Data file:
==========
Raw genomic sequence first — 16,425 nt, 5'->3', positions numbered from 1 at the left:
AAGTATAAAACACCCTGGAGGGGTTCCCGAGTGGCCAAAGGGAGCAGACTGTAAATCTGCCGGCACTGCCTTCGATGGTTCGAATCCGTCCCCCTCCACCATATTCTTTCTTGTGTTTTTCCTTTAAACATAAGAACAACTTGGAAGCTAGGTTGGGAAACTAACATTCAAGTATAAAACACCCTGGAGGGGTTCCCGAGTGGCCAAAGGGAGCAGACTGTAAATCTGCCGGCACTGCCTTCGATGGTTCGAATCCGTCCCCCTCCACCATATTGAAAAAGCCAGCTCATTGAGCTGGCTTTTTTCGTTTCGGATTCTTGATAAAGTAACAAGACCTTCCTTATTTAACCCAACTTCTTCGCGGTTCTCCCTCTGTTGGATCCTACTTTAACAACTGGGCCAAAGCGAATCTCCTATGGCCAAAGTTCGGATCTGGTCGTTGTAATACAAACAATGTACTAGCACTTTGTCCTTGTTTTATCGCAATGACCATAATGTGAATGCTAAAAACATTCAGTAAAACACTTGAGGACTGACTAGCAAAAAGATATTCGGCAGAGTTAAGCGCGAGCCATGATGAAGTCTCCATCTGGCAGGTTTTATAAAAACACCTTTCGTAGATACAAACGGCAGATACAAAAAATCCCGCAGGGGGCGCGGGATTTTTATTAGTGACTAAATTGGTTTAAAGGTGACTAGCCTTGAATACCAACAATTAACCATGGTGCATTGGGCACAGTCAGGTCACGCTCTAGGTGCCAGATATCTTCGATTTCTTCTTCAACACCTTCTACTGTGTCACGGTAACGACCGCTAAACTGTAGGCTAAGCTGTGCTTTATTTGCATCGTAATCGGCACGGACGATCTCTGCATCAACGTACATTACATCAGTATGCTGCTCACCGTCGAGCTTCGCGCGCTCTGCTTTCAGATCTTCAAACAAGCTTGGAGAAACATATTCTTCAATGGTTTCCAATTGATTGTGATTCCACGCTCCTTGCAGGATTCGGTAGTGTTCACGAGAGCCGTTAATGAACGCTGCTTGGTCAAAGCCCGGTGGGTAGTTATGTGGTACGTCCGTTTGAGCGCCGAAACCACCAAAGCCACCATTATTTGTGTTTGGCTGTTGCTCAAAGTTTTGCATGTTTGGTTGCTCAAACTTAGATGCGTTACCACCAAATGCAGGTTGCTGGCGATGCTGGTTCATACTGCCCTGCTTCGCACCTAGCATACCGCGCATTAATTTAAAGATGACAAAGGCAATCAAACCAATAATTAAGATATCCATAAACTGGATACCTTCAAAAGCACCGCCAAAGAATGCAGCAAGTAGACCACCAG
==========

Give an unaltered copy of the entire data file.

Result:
Raw genomic sequence first — 16,425 nt, 5'->3', positions numbered from 1 at the left:
AAGTATAAAACACCCTGGAGGGGTTCCCGAGTGGCCAAAGGGAGCAGACTGTAAATCTGCCGGCACTGCCTTCGATGGTTCGAATCCGTCCCCCTCCACCATATTCTTTCTTGTGTTTTTCCTTTAAACATAAGAACAACTTGGAAGCTAGGTTGGGAAACTAACATTCAAGTATAAAACACCCTGGAGGGGTTCCCGAGTGGCCAAAGGGAGCAGACTGTAAATCTGCCGGCACTGCCTTCGATGGTTCGAATCCGTCCCCCTCCACCATATTGAAAAAGCCAGCTCATTGAGCTGGCTTTTTTCGTTTCGGATTCTTGATAAAGTAACAAGACCTTCCTTATTTAACCCAACTTCTTCGCGGTTCTCCCTCTGTTGGATCCTACTTTAACAACTGGGCCAAAGCGAATCTCCTATGGCCAAAGTTCGGATCTGGTCGTTGTAATACAAACAATGTACTAGCACTTTGTCCTTGTTTTATCGCAATGACCATAATGTGAATGCTAAAAACATTCAGTAAAACACTTGAGGACTGACTAGCAAAAAGATATTCGGCAGAGTTAAGCGCGAGCCATGATGAAGTCTCCATCTGGCAGGTTTTATAAAAACACCTTTCGTAGATACAAACGGCAGATACAAAAAATCCCGCAGGGGGCGCGGGATTTTTATTAGTGACTAAATTGGTTTAAAGGTGACTAGCCTTGAATACCAACAATTAACCATGGTGCATTGGGCACAGTCAGGTCACGCTCTAGGTGCCAGATATCTTCGATTTCTTCTTCAACACCTTCTACTGTGTCACGGTAACGACCGCTAAACTGTAGGCTAAGCTGTGCTTTATTTGCATCGTAATCGGCACGGACGATCTCTGCATCAACGTACATTACATCAGTATGCTGCTCACCGTCGAGCTTCGCGCGCTCTGCTTTCAGATCTTCAAACAAGCTTGGAGAAACATATTCTTCAATGGTTTCCAATTGATTGTGATTCCACGCTCCTTGCAGGATTCGGTAGTGTTCACGAGAGCCGTTAATGAACGCTGCTTGGTCAAAGCCCGGTGGGTAGTTATGTGGTACGTCCGTTTGAGCGCCGAAACCACCAAAGCCACCATTATTTGTGTTTGGCTGTTGCTCAAAGTTTTGCATGTTTGGTTGCTCAAACTTAGATGCGTTACCACCAAATGCAGGTTGCTGGCGATGCTGGTTCATACTGCCCTGCTTCGCACCTAGCATACCGCGCATTAATTTAAAGATGACAAAGGCAATCAAACCAATAATTAAGATATCCATAAACTGGATACCTTCAAAAGCACCGCCAAAGAATGCAGCAAGTAGACCACCAG